cole heinowitz





As we sat in Central Park

you turned my head to see

what I’d already heard.

It was the mauvais gondolier

and his baritone rang

through the trees from across

the pond. Melancholy, yes.

Even manful—but oh,

there was no life in the man!

Touch me again so I forget

the terrible gondolier

on this rock, throw my arms

round your neck as Italian trumpets,

airplanes buzz in my ears and I can’t

hear his poignant return.


The mauvais gondolier wears

a red and white striped shirt

and a flopping black bow

on his yellow straw hat.

But the world I lived in was

dreaming you gathered my hair

in your hands. We were happy, afloat

on the water. Your kiss was loud,

but only I heard it. Everyone else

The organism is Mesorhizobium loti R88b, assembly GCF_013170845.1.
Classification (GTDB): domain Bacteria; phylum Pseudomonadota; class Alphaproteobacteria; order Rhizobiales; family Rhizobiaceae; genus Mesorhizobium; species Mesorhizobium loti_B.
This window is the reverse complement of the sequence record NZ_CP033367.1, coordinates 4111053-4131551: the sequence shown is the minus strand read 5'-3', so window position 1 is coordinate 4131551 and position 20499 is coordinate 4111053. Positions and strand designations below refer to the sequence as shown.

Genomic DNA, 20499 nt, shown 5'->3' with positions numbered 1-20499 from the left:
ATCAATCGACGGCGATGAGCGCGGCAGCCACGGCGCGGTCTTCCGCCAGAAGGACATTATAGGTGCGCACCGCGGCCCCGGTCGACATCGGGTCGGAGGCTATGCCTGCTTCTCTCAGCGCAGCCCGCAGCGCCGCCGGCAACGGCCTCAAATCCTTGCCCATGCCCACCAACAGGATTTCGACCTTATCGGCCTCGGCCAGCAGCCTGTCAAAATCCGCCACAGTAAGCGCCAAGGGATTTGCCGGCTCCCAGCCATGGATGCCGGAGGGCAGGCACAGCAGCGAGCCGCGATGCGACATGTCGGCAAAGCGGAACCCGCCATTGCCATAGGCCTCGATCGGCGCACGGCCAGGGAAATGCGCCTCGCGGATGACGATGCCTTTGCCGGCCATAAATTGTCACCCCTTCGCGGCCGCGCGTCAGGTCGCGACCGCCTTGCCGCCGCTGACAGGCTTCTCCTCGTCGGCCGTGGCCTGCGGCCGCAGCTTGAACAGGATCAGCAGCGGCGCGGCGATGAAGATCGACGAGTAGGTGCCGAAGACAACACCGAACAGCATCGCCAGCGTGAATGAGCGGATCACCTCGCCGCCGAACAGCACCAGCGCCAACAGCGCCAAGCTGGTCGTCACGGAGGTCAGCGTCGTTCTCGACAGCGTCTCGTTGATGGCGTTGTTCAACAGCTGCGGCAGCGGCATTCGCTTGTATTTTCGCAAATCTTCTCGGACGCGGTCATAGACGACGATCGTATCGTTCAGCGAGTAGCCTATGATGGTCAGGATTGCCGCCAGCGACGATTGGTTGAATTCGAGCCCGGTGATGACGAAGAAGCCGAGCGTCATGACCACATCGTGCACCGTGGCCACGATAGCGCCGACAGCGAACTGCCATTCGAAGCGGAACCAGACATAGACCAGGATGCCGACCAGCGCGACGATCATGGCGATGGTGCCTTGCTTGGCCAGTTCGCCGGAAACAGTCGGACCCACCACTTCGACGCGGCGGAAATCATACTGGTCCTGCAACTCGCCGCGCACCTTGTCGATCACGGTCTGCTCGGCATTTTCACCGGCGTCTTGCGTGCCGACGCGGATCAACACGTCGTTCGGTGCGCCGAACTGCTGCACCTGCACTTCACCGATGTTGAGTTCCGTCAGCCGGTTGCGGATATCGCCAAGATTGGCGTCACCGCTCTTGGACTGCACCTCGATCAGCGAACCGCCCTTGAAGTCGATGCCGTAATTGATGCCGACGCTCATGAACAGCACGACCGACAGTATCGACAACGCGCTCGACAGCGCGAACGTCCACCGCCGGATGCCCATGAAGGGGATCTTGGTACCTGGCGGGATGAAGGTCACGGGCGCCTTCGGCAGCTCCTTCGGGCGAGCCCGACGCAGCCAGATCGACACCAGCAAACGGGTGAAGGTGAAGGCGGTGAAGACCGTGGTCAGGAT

go home! the bees buzzed, and

the obese rowers and children

in life vests blinked when you

saw your own face in my eyes,

the hive beautiful or in love

as it moves to feed.


I miss their presence now

they’ve kissed and left and a

drug dealer stands in the sheer, moist

arbor. Come join us, you called

with my head on your chest,

your hand lightly grazing my cheek.

A cardinal in the bay leaves

that looked like bamboo

was gone when I turned but

the gondolier sang on, just to say

he was numb to the pain of it all.

Your hands reach my waist, I

remember this place as rowboats

float over green water

and never a gondolier’s sigh.